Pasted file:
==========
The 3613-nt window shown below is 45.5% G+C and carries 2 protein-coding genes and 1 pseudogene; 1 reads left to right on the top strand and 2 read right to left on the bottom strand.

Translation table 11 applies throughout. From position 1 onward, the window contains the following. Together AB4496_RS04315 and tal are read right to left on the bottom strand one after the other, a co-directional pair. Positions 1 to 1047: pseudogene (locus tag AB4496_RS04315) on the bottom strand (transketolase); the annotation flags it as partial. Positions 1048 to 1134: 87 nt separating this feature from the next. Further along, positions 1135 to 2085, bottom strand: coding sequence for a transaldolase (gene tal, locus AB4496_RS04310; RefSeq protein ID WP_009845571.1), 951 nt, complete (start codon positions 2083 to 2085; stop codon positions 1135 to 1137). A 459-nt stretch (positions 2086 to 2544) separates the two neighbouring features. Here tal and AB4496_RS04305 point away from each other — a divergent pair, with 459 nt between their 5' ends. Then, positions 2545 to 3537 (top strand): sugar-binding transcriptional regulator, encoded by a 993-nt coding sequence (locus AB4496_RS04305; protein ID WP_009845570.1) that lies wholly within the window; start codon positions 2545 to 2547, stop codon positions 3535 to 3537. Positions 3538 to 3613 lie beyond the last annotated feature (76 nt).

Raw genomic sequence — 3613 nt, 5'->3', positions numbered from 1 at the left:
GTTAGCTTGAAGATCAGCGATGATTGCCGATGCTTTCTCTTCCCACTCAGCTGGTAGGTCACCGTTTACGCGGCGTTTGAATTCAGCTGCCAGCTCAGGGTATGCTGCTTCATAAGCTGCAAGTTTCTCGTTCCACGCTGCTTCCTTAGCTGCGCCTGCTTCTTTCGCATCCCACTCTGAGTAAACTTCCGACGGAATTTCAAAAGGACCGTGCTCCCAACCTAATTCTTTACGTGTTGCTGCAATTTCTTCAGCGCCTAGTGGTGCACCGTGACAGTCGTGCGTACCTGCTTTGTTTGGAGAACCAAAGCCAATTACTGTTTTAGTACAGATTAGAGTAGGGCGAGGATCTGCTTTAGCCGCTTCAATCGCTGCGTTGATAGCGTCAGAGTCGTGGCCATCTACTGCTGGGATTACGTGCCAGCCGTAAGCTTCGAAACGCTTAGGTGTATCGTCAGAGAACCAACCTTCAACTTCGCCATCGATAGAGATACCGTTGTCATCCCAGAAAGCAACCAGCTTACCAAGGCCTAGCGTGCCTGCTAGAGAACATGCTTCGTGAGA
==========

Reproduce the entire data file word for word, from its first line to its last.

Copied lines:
The 3613-nt window shown below is 45.5% G+C and carries 2 protein-coding genes and 1 pseudogene; 1 reads left to right on the top strand and 2 read right to left on the bottom strand.

Translation table 11 applies throughout. From position 1 onward, the window contains the following. Together AB4496_RS04315 and tal are read right to left on the bottom strand one after the other, a co-directional pair. Positions 1 to 1047: pseudogene (locus tag AB4496_RS04315) on the bottom strand (transketolase); the annotation flags it as partial. Positions 1048 to 1134: 87 nt separating this feature from the next. Further along, positions 1135 to 2085, bottom strand: coding sequence for a transaldolase (gene tal, locus AB4496_RS04310; RefSeq protein ID WP_009845571.1), 951 nt, complete (start codon positions 2083 to 2085; stop codon positions 1135 to 1137). A 459-nt stretch (positions 2086 to 2544) separates the two neighbouring features. Here tal and AB4496_RS04305 point away from each other — a divergent pair, with 459 nt between their 5' ends. Then, positions 2545 to 3537 (top strand): sugar-binding transcriptional regulator, encoded by a 993-nt coding sequence (locus AB4496_RS04305; protein ID WP_009845570.1) that lies wholly within the window; start codon positions 2545 to 2547, stop codon positions 3535 to 3537. Positions 3538 to 3613 lie beyond the last annotated feature (76 nt).

Raw genomic sequence — 3613 nt, 5'->3', positions numbered from 1 at the left:
GTTAGCTTGAAGATCAGCGATGATTGCCGATGCTTTCTCTTCCCACTCAGCTGGTAGGTCACCGTTTACGCGGCGTTTGAATTCAGCTGCCAGCTCAGGGTATGCTGCTTCATAAGCTGCAAGTTTCTCGTTCCACGCTGCTTCCTTAGCTGCGCCTGCTTCTTTCGCATCCCACTCTGAGTAAACTTCCGACGGAATTTCAAAAGGACCGTGCTCCCAACCTAATTCTTTACGTGTTGCTGCAATTTCTTCAGCGCCTAGTGGTGCACCGTGACAGTCGTGCGTACCTGCTTTGTTTGGAGAACCAAAGCCAATTACTGTTTTAGTACAGATTAGAGTAGGGCGAGGATCTGCTTTAGCCGCTTCAATCGCTGCGTTGATAGCGTCAGAGTCGTGGCCATCTACTGCTGGGATTACGTGCCAGCCGTAAGCTTCGAAACGCTTAGGTGTATCGTCAGAGAACCAACCTTCAACTTCGCCATCGATAGAGATACCGTTGTCATCCCAGAAAGCAACCAGCTTACCAAGGCCTAGCGTGCCTGCTAGAGAACATGCTTCGTGAGA